A new survey found that most Americans are interested in using DNA testing to understand more about their health and ancestry, but the national survey also revealed a need for better education around the science of genetics.
Commissioned by 23andMe, the survey found that people had a strong interest in genetics, but that interest was out ahead of their understanding of the science. Many people still struggle with basic genetic concepts, according to the survey. This gap in genetic literacy follows similar findings around the need for improved science literacy in the United States.
Thao Do, PhD, 23andMe Education and Academia Program Manager, sees that gap between interest in genetics and knowledge about genetics as an opportunity, for engaging with people on the science.
“It presents an opportunity to educate people in fun and interesting ways,” said Thao.
Genetic testing itself offers people an engaging way not just to learn more about their health and ancestry, but also the science behind their results.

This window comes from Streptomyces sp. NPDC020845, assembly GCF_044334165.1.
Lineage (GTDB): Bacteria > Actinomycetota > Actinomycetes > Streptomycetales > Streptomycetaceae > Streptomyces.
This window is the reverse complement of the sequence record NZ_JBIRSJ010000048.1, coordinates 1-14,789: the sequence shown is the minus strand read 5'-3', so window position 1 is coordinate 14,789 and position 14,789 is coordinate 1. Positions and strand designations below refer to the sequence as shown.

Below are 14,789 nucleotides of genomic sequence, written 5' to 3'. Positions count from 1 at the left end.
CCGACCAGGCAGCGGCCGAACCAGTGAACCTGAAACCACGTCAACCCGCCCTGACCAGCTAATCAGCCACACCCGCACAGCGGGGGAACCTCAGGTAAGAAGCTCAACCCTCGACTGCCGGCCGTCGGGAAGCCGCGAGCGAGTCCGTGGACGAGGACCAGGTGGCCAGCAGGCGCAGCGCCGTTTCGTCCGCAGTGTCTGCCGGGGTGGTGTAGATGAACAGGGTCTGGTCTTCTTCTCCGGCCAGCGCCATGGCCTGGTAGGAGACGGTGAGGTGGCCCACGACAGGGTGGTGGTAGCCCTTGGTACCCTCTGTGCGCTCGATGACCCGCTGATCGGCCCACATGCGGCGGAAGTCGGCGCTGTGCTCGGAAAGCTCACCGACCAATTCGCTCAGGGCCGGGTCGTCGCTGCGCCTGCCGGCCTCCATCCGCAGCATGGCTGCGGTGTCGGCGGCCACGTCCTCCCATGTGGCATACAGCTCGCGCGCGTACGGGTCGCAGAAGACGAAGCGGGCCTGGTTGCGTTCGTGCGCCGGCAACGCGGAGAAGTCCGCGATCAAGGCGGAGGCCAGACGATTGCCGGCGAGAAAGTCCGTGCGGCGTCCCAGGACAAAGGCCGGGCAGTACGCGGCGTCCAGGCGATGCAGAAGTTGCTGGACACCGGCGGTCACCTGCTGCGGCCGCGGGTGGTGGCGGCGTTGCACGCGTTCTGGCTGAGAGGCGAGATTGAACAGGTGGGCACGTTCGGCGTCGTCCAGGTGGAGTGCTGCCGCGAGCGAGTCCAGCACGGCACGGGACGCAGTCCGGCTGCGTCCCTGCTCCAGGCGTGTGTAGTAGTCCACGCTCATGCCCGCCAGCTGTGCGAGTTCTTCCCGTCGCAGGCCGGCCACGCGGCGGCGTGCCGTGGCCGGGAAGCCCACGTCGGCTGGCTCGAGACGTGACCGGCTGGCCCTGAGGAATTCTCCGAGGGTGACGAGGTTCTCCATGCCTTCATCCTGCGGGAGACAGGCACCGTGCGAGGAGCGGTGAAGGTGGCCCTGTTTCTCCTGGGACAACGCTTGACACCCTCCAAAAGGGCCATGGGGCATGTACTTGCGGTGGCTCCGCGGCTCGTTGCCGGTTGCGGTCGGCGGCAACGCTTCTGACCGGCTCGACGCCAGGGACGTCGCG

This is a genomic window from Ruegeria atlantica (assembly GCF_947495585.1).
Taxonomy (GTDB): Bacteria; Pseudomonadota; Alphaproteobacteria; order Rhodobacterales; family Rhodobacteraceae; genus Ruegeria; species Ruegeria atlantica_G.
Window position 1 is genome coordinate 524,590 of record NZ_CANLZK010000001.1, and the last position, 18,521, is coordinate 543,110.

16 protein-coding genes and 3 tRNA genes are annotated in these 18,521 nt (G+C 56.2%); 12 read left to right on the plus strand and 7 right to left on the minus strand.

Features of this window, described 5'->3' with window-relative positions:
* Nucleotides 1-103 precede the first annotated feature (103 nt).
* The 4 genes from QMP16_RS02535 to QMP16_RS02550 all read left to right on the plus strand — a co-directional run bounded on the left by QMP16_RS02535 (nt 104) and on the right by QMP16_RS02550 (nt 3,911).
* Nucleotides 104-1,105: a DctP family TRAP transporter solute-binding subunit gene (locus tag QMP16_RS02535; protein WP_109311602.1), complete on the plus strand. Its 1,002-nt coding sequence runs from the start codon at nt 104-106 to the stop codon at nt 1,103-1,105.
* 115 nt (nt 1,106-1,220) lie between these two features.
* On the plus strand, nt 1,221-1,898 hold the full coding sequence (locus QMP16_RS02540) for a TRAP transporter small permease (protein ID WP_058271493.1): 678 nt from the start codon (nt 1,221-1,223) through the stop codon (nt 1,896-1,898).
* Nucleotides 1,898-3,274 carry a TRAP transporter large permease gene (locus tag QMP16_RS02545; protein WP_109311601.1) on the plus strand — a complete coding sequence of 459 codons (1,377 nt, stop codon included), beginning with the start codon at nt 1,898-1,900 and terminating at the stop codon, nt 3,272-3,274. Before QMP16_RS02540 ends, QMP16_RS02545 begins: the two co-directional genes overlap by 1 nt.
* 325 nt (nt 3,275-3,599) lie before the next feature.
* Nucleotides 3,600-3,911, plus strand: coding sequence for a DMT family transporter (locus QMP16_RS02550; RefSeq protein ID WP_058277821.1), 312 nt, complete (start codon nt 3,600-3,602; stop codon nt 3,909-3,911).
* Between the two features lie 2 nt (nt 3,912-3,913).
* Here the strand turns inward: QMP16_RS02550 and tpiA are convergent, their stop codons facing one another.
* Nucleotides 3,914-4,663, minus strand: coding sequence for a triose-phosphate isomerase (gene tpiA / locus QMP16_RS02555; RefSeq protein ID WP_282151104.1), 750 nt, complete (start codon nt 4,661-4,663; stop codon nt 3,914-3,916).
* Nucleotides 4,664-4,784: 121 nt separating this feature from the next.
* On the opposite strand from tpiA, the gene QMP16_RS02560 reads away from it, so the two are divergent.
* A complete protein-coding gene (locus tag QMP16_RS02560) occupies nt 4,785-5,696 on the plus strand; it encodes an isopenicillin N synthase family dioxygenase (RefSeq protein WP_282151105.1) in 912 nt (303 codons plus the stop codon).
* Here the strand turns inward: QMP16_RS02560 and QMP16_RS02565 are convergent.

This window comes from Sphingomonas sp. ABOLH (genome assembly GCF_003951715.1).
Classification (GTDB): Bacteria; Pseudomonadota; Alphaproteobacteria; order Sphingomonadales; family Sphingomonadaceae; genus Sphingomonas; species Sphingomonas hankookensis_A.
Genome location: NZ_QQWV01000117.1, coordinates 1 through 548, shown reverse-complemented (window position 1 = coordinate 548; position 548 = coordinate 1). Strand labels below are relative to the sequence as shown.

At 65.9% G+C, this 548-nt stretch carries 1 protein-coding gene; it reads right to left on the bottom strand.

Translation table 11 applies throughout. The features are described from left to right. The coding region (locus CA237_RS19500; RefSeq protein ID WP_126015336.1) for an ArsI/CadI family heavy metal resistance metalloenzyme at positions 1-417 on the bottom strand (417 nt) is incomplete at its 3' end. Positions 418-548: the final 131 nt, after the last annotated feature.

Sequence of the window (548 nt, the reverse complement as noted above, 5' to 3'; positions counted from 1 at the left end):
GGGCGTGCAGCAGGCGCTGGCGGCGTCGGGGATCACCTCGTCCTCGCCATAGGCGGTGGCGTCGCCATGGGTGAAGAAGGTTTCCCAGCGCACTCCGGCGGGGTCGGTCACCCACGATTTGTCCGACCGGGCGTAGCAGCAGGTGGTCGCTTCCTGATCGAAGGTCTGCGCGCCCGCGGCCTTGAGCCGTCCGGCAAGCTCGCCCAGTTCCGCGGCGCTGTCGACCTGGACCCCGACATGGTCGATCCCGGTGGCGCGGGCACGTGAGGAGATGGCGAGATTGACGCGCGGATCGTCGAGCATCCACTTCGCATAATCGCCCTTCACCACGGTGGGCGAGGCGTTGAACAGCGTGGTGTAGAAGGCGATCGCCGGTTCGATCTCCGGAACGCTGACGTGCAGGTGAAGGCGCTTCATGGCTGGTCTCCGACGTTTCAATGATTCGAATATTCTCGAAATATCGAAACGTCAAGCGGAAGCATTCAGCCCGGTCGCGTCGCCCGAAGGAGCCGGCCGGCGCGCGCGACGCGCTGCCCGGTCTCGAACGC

The survey offered some striking contrasts between people expressing a strong desire to tap into potential insights obtained by genetic testing, while at the same time illustrating that they did not fully understand the science behind the tests. For example, nearly three-fourths of those surveyed (74 percent) said they were interested in testing, but about the same percentage of people (75 percent) didn’t know that humans have 23 pairs of chromosomes.
But most most Americans, about 77 percent, know that genetics plays a role in the risk for certain diseases, and about 90 percent of respondents knew that DNA testing could inform them about their ancestry. The vast majority of Americans, 94 percent, said that whether it is information about their health, or ancestry, or traits, that they feel they have a right to at-home DNA testing to directly access this type of genetic information.
23andMe partnered with Kelton Global to generate the 23andMe DNA Survey, which was conducted between July 5th, 2017 and July 12th, 2017 among 1,000 nationally representative Americans ages 18+, using an e-mail invitation and an online survey, with a margin of error of +/- 3.1%.